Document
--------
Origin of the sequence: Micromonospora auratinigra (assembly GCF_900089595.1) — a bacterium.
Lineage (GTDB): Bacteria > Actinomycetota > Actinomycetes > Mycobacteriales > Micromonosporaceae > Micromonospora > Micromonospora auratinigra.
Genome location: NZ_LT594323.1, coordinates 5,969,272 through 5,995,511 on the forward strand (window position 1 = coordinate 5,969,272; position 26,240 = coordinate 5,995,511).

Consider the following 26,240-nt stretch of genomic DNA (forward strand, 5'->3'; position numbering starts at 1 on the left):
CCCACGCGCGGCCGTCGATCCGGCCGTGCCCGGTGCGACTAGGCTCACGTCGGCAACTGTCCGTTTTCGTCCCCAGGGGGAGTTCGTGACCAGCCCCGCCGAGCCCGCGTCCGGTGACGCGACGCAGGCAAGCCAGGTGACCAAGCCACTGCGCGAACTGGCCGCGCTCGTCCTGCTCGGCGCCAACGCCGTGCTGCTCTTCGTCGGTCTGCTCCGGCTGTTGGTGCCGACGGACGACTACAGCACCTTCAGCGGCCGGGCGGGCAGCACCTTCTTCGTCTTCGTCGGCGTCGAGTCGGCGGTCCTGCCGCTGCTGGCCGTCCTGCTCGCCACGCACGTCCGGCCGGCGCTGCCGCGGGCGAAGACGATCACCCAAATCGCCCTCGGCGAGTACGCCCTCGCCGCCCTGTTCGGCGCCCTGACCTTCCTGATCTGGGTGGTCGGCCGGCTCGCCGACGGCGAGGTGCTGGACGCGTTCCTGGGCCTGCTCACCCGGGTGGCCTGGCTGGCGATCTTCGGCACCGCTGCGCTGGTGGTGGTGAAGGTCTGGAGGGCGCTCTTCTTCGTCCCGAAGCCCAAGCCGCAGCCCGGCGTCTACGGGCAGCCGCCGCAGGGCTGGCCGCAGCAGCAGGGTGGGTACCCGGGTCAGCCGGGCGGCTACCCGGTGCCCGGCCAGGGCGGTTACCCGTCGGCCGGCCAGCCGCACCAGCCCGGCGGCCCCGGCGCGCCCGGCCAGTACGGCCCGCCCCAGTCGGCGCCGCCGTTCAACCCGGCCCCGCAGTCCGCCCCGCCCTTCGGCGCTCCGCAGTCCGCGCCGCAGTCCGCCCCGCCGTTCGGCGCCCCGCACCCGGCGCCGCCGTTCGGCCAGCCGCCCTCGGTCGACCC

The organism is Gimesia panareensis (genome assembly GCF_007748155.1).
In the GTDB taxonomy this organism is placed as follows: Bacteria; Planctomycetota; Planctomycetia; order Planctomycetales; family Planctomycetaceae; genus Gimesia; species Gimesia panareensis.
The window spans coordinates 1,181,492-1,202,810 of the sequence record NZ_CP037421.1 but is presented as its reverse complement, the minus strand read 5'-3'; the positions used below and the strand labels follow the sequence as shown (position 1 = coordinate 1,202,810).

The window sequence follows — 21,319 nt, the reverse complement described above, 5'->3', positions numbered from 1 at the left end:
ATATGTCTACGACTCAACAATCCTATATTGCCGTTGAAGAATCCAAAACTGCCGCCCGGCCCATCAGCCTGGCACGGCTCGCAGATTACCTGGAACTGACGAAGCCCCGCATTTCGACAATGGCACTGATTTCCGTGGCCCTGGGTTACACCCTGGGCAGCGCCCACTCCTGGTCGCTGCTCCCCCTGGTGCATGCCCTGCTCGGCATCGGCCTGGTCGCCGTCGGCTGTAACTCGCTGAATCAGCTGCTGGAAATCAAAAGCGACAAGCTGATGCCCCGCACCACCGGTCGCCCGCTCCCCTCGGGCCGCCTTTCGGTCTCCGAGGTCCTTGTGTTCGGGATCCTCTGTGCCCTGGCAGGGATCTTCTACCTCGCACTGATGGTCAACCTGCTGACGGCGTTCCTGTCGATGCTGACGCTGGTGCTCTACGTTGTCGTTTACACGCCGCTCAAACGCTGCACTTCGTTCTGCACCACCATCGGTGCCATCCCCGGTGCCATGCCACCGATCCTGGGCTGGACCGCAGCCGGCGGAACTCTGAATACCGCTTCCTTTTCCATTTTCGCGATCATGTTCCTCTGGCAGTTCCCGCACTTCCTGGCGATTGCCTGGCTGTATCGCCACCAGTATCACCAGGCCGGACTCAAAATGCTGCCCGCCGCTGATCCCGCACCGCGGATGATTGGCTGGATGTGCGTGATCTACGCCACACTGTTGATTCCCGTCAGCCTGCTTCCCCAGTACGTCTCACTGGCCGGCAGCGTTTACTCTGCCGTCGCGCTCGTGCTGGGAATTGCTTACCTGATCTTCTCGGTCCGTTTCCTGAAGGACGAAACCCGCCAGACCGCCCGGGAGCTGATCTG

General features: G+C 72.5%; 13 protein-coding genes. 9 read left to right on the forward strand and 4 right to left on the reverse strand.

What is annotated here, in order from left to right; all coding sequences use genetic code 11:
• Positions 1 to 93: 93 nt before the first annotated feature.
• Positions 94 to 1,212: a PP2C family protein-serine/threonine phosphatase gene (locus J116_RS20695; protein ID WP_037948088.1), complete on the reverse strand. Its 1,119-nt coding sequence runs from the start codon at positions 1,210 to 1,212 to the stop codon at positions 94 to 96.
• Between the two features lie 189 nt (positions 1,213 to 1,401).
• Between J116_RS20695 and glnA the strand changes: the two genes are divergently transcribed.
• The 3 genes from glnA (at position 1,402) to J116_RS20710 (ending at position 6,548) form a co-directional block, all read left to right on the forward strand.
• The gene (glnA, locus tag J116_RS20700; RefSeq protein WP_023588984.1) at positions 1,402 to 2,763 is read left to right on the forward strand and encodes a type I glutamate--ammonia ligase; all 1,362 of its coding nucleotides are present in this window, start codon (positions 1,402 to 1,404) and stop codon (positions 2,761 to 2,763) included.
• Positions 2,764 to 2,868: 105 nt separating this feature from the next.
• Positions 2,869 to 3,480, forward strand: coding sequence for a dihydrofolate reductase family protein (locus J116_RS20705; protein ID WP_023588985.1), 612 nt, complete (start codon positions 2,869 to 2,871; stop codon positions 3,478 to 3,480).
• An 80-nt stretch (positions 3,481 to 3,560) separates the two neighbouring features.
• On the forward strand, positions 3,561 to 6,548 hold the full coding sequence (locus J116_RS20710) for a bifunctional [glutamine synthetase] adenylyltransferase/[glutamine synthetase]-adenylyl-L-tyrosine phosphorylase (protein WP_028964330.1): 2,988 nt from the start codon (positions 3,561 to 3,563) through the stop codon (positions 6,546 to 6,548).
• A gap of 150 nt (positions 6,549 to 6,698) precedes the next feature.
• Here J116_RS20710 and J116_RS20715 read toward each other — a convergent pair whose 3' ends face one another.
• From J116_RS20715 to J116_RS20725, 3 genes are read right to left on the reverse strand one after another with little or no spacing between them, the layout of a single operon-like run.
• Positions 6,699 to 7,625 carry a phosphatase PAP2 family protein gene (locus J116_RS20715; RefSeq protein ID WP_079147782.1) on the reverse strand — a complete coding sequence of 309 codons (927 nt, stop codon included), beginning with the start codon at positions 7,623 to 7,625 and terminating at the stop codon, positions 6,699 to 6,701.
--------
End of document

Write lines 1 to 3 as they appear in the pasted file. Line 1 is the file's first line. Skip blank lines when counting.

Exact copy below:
Origin of the sequence: Micromonospora auratinigra (assembly GCF_900089595.1) — a bacterium.
Lineage (GTDB): Bacteria > Actinomycetota > Actinomycetes > Mycobacteriales > Micromonosporaceae > Micromonospora > Micromonospora auratinigra.
Genome location: NZ_LT594323.1, coordinates 5,969,272 through 5,995,511 on the forward strand (window position 1 = coordinate 5,969,272; position 26,240 = coordinate 5,995,511).